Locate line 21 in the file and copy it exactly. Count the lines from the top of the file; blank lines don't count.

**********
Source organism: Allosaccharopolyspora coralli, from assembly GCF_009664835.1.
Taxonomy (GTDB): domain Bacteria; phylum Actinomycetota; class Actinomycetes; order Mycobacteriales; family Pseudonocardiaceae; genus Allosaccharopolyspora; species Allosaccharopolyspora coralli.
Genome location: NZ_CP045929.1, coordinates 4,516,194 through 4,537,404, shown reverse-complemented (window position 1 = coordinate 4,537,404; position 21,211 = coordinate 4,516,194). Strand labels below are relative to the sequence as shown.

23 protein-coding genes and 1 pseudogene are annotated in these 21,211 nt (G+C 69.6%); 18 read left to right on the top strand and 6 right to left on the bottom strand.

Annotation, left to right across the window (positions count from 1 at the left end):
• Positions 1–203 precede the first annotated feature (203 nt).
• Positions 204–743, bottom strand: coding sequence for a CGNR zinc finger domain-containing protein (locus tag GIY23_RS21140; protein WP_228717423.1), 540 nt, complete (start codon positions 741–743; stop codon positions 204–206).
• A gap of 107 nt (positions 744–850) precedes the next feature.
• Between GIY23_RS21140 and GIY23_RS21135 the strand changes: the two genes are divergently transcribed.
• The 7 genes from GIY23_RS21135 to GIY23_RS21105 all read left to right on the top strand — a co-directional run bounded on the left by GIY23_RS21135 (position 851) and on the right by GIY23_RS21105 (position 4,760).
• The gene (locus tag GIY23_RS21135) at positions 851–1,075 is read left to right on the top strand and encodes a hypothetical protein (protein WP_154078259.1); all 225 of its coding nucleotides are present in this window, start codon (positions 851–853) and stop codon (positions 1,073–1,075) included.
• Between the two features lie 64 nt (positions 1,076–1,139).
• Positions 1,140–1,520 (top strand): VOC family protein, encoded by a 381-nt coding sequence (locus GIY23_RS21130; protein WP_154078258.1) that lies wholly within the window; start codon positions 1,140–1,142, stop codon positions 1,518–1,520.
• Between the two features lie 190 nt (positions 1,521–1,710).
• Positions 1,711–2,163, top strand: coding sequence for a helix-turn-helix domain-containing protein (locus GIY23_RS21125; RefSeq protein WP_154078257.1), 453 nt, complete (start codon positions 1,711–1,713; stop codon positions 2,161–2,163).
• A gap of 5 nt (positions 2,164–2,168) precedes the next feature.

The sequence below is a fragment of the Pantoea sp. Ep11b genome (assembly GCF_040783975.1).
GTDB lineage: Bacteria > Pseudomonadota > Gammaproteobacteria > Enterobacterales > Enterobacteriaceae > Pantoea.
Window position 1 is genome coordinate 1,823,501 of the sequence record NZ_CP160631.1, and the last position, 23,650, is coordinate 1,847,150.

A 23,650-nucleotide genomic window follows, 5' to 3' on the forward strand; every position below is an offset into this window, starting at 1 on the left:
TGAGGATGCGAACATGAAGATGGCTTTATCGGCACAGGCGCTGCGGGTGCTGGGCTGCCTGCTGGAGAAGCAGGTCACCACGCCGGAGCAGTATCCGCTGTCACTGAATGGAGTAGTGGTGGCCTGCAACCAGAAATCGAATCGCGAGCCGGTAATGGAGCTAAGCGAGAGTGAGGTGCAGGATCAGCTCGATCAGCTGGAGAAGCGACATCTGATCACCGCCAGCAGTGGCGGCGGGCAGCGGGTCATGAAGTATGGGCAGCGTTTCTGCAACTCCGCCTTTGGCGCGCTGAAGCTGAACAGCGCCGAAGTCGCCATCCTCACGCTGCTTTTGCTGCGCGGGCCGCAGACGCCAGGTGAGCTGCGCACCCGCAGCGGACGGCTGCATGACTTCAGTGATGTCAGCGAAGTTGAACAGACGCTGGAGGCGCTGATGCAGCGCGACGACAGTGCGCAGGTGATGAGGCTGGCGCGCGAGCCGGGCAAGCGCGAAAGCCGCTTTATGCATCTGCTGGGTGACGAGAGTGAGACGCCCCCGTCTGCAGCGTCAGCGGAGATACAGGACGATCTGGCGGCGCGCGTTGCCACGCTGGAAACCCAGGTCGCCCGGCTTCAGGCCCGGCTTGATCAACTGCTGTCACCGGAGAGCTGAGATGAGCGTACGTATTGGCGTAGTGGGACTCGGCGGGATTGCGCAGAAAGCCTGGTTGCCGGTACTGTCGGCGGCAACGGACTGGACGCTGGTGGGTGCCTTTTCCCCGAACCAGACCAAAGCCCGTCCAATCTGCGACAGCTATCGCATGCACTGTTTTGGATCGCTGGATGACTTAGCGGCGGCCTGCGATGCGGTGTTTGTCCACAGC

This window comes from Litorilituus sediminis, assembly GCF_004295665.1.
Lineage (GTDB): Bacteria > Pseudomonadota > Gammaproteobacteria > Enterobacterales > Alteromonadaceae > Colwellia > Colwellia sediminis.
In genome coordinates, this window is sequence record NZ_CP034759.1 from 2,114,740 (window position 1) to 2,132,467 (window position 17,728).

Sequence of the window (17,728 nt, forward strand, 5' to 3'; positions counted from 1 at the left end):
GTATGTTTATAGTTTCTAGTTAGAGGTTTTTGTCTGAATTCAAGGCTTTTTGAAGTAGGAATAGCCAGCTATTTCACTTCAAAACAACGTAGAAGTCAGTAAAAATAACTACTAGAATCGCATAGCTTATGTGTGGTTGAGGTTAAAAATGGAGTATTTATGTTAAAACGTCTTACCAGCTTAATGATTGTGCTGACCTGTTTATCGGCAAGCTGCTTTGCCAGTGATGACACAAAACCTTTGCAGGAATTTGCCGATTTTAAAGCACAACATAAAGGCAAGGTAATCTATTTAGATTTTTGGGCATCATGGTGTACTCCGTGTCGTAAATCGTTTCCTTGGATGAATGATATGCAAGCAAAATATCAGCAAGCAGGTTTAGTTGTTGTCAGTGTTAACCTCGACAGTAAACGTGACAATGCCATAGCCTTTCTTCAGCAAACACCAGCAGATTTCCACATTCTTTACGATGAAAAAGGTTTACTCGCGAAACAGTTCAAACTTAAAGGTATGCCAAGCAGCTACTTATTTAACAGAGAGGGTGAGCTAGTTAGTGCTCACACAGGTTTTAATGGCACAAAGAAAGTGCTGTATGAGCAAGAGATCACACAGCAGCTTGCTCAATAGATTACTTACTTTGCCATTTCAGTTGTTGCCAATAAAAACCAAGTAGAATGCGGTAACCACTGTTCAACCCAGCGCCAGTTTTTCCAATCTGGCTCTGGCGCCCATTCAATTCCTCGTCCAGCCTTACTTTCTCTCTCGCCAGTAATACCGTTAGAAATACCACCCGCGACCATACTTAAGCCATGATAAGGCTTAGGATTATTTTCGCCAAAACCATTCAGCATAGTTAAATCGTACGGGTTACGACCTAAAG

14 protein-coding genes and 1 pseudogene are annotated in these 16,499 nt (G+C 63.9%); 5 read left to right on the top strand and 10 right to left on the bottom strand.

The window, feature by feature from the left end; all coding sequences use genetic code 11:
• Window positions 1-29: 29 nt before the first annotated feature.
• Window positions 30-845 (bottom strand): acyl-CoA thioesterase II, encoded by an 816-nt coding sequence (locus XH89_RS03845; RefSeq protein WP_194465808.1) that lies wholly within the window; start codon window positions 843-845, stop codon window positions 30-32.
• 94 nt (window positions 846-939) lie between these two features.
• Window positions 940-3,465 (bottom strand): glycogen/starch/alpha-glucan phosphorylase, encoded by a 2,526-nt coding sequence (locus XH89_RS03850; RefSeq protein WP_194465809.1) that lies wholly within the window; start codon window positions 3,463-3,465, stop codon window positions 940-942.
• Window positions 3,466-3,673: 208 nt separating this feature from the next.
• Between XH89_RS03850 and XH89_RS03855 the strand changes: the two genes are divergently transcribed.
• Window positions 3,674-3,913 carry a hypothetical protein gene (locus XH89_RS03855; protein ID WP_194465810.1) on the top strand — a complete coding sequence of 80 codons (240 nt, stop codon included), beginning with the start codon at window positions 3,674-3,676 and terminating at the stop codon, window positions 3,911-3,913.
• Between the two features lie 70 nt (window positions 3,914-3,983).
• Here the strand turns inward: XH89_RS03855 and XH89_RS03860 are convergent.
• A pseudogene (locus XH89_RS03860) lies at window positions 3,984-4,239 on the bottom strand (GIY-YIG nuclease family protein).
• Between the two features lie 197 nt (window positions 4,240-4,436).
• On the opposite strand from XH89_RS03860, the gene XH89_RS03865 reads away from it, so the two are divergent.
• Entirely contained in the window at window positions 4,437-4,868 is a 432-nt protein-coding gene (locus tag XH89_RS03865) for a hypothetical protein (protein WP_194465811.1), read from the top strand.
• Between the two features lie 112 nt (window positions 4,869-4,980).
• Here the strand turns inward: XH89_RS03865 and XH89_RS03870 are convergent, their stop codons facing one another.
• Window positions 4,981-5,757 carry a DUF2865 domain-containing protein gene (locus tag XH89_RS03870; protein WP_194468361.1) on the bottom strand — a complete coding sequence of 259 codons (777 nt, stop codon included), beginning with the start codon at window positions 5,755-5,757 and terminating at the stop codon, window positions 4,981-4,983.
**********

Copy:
TGAGGATGCGAACATGAAGATGGCTTTATCGGCACAGGCGCTGCGGGTGCTGGGCTGCCTGCTGGAGAAGCAGGTCACCACGCCGGAGCAGTATCCGCTGTCACTGAATGGAGTAGTGGTGGCCTGCAACCAGAAATCGAATCGCGAGCCGGTAATGGAGCTAAGCGAGAGTGAGGTGCAGGATCAGCTCGATCAGCTGGAGAAGCGACATCTGATCACCGCCAGCAGTGGCGGCGGGCAGCGGGTCATGAAGTATGGGCAGCGTTTCTGCAACTCCGCCTTTGGCGCGCTGAAGCTGAACAGCGCCGAAGTCGCCATCCTCACGCTGCTTTTGCTGCGCGGGCCGCAGACGCCAGGTGAGCTGCGCACCCGCAGCGGACGGCTGCATGACTTCAGTGATGTCAGCGAAGTTGAACAGACGCTGGAGGCGCTGATGCAGCGCGACGACAGTGCGCAGGTGATGAGGCTGGCGCGCGAGCCGGGCAAGCGCGAAAGCCGCTTTATGCATCTGCTGGGTGACGAGAGTGAGACGCCCCCGTCTGCAGCGTCAGCGGAGATACAGGACGATCTGGCGGCGCGCGTTGCCACGCTGGAAACCCAGGTCGCCCGGCTTCAGGCCCGGCTTGATCAACTGCTGTCACCGGAGAGCTGAGATGAGCGTACGTATTGGCGTAGTGGGACTCGGCGGGATTGCGCAGAAAGCCTGGTTGCCGGTACTGTCGGCGGCAACGGACTGGACGCTGGTGGGTGCCTTTTCCCCGAACCAGACCAAAGCCCGTCCAATCTGCGACAGCTATCGCATGCACTGTTTTGGATCGCTGGATGACTTAGCGGCGGCCTGCGATGCGGTGTTTGTCCACAGC